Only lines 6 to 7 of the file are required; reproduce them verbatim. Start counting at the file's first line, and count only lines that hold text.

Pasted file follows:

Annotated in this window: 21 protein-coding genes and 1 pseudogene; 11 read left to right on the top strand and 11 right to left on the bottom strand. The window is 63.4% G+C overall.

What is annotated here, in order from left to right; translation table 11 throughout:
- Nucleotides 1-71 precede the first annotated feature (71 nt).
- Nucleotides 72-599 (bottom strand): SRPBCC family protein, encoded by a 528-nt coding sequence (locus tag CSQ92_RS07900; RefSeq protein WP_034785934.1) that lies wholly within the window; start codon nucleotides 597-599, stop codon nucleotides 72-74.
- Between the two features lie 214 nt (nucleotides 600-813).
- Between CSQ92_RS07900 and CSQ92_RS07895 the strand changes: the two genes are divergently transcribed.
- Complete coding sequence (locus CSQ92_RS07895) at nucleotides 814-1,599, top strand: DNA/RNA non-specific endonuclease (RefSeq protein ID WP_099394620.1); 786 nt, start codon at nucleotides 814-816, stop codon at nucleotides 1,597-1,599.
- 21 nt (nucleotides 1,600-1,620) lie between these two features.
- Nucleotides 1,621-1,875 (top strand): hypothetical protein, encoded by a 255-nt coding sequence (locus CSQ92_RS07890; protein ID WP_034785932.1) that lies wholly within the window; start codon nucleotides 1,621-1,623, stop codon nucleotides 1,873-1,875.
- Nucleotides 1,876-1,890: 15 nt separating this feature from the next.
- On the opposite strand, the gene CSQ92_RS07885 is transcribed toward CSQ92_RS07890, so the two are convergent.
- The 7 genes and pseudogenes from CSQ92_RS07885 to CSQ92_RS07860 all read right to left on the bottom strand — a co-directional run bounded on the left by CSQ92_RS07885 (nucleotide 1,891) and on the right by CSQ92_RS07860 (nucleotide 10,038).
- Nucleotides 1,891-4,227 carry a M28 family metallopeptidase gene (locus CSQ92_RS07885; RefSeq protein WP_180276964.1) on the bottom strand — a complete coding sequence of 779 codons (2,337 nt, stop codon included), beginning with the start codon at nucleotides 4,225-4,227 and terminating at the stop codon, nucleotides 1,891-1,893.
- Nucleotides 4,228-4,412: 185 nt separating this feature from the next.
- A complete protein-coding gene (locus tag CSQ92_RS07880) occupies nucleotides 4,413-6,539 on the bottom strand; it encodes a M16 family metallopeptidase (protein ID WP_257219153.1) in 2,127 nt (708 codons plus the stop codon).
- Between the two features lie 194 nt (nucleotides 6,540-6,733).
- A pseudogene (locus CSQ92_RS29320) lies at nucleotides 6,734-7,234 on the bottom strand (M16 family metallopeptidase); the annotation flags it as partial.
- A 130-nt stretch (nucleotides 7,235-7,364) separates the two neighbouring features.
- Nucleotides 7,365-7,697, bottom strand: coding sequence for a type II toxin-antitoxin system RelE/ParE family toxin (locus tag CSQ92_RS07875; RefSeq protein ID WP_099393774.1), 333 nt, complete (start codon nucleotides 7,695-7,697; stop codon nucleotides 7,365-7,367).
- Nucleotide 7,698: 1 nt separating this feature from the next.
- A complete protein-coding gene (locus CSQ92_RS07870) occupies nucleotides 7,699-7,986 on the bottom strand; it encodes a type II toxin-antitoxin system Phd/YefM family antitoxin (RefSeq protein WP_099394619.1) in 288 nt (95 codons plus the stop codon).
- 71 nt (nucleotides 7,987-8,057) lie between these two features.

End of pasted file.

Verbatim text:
- Between CSQ92_RS07900 and CSQ92_RS07895 the strand changes: the two genes are divergently transcribed.
- Complete coding sequence (locus CSQ92_RS07895) at nucleotides 814-1,599, top strand: DNA/RNA non-specific endonuclease (RefSeq protein ID WP_099394620.1); 786 nt, start codon at nucleotides 814-816, stop codon at nucleotides 1,597-1,599.